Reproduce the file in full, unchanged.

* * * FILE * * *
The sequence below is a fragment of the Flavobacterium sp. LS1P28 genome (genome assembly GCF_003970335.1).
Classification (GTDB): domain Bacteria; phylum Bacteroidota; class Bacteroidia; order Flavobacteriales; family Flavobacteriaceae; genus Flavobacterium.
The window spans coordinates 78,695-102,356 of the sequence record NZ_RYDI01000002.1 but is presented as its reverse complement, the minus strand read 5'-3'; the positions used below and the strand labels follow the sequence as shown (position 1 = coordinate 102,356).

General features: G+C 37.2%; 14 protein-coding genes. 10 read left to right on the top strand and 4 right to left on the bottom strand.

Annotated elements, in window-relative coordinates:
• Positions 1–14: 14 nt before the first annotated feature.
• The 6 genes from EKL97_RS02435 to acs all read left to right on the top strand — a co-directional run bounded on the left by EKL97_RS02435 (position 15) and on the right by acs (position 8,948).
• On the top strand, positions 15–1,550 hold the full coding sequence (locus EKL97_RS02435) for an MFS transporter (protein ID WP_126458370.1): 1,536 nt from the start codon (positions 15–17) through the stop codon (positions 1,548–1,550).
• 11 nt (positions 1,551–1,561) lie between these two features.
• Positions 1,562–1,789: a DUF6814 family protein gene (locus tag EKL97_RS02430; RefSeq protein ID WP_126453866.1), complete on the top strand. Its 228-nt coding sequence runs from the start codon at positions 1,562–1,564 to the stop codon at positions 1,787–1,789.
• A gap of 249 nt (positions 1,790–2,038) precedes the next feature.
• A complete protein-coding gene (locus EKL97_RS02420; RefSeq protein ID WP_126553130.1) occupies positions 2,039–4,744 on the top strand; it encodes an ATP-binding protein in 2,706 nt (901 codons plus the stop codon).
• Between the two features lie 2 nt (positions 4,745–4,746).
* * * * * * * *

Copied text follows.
The sequence below is a fragment of the Flavobacterium sp. LS1P28 genome (genome assembly GCF_003970335.1).
Classification (GTDB): domain Bacteria; phylum Bacteroidota; class Bacteroidia; order Flavobacteriales; family Flavobacteriaceae; genus Flavobacterium.
The window spans coordinates 78,695-102,356 of the sequence record NZ_RYDI01000002.1 but is presented as its reverse complement, the minus strand read 5'-3'; the positions used below and the strand labels follow the sequence as shown (position 1 = coordinate 102,356).

General features: G+C 37.2%; 14 protein-coding genes. 10 read left to right on the top strand and 4 right to left on the bottom strand.

Annotated elements, in window-relative coordinates:
• Positions 1–14: 14 nt before the first annotated feature.
• The 6 genes from EKL97_RS02435 to acs all read left to right on the top strand — a co-directional run bounded on the left by EKL97_RS02435 (position 15) and on the right by acs (position 8,948).
• On the top strand, positions 15–1,550 hold the full coding sequence (locus EKL97_RS02435) for an MFS transporter (protein ID WP_126458370.1): 1,536 nt from the start codon (positions 15–17) through the stop codon (positions 1,548–1,550).
• 11 nt (positions 1,551–1,561) lie between these two features.
• Positions 1,562–1,789: a DUF6814 family protein gene (locus tag EKL97_RS02430; RefSeq protein ID WP_126453866.1), complete on the top strand. Its 228-nt coding sequence runs from the start codon at positions 1,562–1,564 to the stop codon at positions 1,787–1,789.
• A gap of 249 nt (positions 1,790–2,038) precedes the next feature.
• A complete protein-coding gene (locus EKL97_RS02420; RefSeq protein ID WP_126553130.1) occupies positions 2,039–4,744 on the top strand; it encodes an ATP-binding protein in 2,706 nt (901 codons plus the stop codon).
• Between the two features lie 2 nt (positions 4,745–4,746).